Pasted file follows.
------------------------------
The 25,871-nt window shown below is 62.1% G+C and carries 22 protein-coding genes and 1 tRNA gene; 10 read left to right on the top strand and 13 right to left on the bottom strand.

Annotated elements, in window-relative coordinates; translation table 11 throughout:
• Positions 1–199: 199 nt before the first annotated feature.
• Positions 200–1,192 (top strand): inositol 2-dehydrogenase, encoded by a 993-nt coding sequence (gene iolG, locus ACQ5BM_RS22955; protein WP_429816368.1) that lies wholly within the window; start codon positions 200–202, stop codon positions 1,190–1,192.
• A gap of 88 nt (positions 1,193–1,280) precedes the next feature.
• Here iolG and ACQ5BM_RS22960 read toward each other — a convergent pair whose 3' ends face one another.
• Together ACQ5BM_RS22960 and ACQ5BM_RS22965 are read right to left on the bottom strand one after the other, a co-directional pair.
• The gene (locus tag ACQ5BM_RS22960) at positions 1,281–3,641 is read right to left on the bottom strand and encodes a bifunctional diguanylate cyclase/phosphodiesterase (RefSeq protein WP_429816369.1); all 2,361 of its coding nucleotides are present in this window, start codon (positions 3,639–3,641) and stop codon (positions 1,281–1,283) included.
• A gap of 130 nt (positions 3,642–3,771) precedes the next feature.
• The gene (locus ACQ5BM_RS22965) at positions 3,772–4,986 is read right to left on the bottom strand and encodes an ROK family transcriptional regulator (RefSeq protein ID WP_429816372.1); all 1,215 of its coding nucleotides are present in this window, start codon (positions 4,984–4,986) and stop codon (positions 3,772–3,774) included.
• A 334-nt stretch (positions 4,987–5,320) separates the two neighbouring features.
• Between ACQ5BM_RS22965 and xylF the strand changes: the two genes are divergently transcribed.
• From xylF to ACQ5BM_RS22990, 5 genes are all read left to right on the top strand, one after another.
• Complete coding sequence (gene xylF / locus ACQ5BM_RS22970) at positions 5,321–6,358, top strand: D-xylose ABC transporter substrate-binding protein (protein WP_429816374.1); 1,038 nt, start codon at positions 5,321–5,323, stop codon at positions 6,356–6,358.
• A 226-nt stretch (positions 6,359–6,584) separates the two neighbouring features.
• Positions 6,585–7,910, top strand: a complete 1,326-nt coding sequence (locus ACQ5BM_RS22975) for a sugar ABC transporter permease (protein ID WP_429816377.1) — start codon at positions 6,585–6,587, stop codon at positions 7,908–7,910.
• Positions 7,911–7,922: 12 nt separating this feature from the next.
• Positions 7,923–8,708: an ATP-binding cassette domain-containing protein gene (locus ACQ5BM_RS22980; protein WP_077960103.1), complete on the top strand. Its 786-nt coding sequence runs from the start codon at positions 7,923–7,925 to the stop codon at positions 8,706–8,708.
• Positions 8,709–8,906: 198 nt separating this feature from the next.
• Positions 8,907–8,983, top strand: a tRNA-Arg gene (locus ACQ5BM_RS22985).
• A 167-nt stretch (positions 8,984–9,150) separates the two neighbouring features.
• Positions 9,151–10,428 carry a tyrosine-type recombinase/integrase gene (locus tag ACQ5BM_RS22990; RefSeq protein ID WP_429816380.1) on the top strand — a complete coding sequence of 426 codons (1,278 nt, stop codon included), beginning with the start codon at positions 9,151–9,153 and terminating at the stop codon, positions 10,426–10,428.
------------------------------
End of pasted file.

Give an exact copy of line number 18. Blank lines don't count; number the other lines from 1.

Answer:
• Positions 7,923–8,708: an ATP-binding cassette domain-containing protein gene (locus ACQ5BM_RS22980; protein WP_077960103.1), complete on the top strand. Its 786-nt coding sequence runs from the start codon at positions 7,923–7,925 to the stop codon at positions 8,706–8,708.